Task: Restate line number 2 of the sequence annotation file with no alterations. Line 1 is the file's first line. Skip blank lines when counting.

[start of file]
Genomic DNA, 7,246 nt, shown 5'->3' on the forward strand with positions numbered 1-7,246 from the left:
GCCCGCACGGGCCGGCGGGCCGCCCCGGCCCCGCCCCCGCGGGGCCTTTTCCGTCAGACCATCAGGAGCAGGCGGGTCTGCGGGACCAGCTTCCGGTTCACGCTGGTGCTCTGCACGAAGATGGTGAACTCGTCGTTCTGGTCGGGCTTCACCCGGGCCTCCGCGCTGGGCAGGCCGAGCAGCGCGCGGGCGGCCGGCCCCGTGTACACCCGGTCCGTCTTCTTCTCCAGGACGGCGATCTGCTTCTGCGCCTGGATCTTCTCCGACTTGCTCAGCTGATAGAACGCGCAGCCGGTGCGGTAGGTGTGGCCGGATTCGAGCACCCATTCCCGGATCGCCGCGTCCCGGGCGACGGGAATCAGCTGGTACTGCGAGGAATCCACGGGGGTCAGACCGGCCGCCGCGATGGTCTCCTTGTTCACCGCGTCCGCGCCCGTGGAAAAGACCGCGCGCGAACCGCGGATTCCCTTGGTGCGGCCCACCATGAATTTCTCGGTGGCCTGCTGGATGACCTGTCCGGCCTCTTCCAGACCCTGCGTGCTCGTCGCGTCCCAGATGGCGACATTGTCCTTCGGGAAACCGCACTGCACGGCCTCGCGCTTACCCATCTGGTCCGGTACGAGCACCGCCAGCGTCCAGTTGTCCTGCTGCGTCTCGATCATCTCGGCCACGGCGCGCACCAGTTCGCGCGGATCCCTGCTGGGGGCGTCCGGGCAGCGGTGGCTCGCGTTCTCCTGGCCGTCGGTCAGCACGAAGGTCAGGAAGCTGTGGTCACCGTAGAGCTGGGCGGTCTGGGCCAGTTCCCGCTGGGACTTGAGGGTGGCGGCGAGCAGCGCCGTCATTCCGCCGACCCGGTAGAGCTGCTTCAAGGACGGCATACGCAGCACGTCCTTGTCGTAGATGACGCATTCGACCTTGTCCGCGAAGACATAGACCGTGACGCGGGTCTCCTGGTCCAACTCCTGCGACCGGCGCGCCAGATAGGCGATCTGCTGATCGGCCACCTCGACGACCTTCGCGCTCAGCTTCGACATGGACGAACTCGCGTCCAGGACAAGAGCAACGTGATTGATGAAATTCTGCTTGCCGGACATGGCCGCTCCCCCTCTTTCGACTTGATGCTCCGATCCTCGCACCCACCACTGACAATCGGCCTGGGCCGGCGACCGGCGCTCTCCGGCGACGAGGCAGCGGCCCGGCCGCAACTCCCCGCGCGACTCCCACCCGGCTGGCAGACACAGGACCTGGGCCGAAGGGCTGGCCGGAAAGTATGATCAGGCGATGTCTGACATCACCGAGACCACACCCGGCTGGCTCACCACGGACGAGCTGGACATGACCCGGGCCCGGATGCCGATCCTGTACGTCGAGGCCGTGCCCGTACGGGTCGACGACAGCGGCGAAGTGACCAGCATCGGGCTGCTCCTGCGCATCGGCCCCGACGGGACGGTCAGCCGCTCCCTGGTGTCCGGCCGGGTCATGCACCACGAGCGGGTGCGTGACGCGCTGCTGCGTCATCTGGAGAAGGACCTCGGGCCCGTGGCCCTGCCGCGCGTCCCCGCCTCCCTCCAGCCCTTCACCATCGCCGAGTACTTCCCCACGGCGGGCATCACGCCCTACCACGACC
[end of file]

GCCCGCACGGGCCGGCGGGCCGCCCCGGCCCCGCCCCCGCGGGGCCTTTTCCGTCAGACCATCAGGAGCAGGCGGGTCTGCGGGACCAGCTTCCGGTTCACGCTGGTGCTCTGCACGAAGATGGTGAACTCGTCGTTCTGGTCGGGCTTCACCCGGGCCTCCGCGCTGGGCAGGCCGAGCAGCGCGCGGGCGGCCGGCCCCGTGTACACCCGGTCCGTCTTCTTCTCCAGGACGGCGATCTGCTTCTGCGCCTGGATCTTCTCCGACTTGCTCAGCTGATAGAACGCGCAGCCGGTGCGGTAGGTGTGGCCGGATTCGAGCACCCATTCCCGGATCGCCGCGTCCCGGGCGACGGGAATCAGCTGGTACTGCGAGGAATCCACGGGGGTCAGACCGGCCGCCGCGATGGTCTCCTTGTTCACCGCGTCCGCGCCCGTGGAAAAGACCGCGCGCGAACCGCGGATTCCCTTGGTGCGGCCCACCATGAATTTCTCGGTGGCCTGCTGGATGACCTGTCCGGCCTCTTCCAGACCCTGCGTGCTCGTCGCGTCCCAGATGGCGACATTGTCCTTCGGGAAACCGCACTGCACGGCCTCGCGCTTACCCATCTGGTCCGGTACGAGCACCGCCAGCGTCCAGTTGTCCTGCTGCGTCTCGATCATCTCGGCCACGGCGCGCACCAGTTCGCGCGGATCCCTGCTGGGGGCGTCCGGGCAGCGGTGGCTCGCGTTCTCCTGGCCGTCGGTCAGCACGAAGGTCAGGAAGCTGTGGTCACCGTAGAGCTGGGCGGTCTGGGCCAGTTCCCGCTGGGACTTGAGGGTGGCGGCGAGCAGCGCCGTCATTCCGCCGACCCGGTAGAGCTGCTTCAAGGACGGCATACGCAGCACGTCCTTGTCGTAGATGACGCATTCGACCTTGTCCGCGAAGACATAGACCGTGACGCGGGTCTCCTGGTCCAACTCCTGCGACCGGCGCGCCAGATAGGCGATCTGCTGATCGGCCACCTCGACGACCTTCGCGCTCAGCTTCGACATGGACGAACTCGCGTCCAGGACAAGAGCAACGTGATTGATGAAATTCTGCTTGCCGGACATGGCCGCTCCCCCTCTTTCGACTTGATGCTCCGATCCTCGCACCCACCACTGACAATCGGCCTGGGCCGGCGACCGGCGCTCTCCGGCGACGAGGCAGCGGCCCGGCCGCAACTCCCCGCGCGACTCCCACCCGGCTGGCAGACACAGGACCTGGGCCGAAGGGCTGGCCGGAAAGTATGATCAGGCGATGTCTGACATCACCGAGACCACACCCGGCTGGCTCACCACGGACGAGCTGGACATGACCCGGGCCCGGATGCCGATCCTGTACGTCGAGGCCGTGCCCGTACGGGTCGACGACAGCGGCGAAGTGACCAGCATCGGGCTGCTCCTGCGCATCGGCCCCGACGGGACGGTCAGCCGCTCCCTGGTGTCCGGCCGGGTCATGCACCACGAGCGGGTGCGTGACGCGCTGCTGCGTCATCTGGAGAAGGACCTCGGGCCCGTGGCCCTGCCGCGCGTCCCCGCCTCCCTCCAGCCCTTCACCATCGCCGAGTACTTCCCCACGGCGGGCATCACGCCCTACCACGACC